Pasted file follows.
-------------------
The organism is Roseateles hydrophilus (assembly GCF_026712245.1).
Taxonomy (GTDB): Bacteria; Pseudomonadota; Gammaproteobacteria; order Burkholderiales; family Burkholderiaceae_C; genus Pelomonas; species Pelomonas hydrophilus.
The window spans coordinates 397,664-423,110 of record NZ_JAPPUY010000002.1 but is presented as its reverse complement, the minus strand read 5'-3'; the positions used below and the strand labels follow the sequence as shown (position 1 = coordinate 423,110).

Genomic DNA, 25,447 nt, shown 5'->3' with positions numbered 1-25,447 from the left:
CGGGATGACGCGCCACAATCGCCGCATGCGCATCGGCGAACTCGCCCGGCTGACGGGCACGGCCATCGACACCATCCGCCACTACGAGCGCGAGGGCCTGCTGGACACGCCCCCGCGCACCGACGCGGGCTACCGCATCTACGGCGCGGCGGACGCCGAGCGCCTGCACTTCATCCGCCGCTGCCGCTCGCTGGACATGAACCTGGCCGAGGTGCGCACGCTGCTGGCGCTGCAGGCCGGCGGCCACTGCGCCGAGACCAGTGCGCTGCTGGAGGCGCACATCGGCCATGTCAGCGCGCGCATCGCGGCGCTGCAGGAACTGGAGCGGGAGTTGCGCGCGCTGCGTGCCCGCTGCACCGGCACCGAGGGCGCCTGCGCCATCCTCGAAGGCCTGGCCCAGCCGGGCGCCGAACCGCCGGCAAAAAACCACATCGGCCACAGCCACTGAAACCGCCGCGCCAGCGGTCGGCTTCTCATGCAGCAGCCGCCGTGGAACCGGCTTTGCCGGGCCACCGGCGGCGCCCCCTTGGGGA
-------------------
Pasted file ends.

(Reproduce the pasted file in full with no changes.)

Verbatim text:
The organism is Roseateles hydrophilus (assembly GCF_026712245.1).
Taxonomy (GTDB): Bacteria; Pseudomonadota; Gammaproteobacteria; order Burkholderiales; family Burkholderiaceae_C; genus Pelomonas; species Pelomonas hydrophilus.
The window spans coordinates 397,664-423,110 of record NZ_JAPPUY010000002.1 but is presented as its reverse complement, the minus strand read 5'-3'; the positions used below and the strand labels follow the sequence as shown (position 1 = coordinate 423,110).

Genomic DNA, 25,447 nt, shown 5'->3' with positions numbered 1-25,447 from the left:
CGGGATGACGCGCCACAATCGCCGCATGCGCATCGGCGAACTCGCCCGGCTGACGGGCACGGCCATCGACACCATCCGCCACTACGAGCGCGAGGGCCTGCTGGACACGCCCCCGCGCACCGACGCGGGCTACCGCATCTACGGCGCGGCGGACGCCGAGCGCCTGCACTTCATCCGCCGCTGCCGCTCGCTGGACATGAACCTGGCCGAGGTGCGCACGCTGCTGGCGCTGCAGGCCGGCGGCCACTGCGCCGAGACCAGTGCGCTGCTGGAGGCGCACATCGGCCATGTCAGCGCGCGCATCGCGGCGCTGCAGGAACTGGAGCGGGAGTTGCGCGCGCTGCGTGCCCGCTGCACCGGCACCGAGGGCGCCTGCGCCATCCTCGAAGGCCTGGCCCAGCCGGGCGCCGAACCGCCGGCAAAAAACCACATCGGCCACAGCCACTGAAACCGCCGCGCCAGCGGTCGGCTTCTCATGCAGCAGCCGCCGTGGAACCGGCTTTGCCGGGCCACCGGCGGCGCCCCCTTGGGGA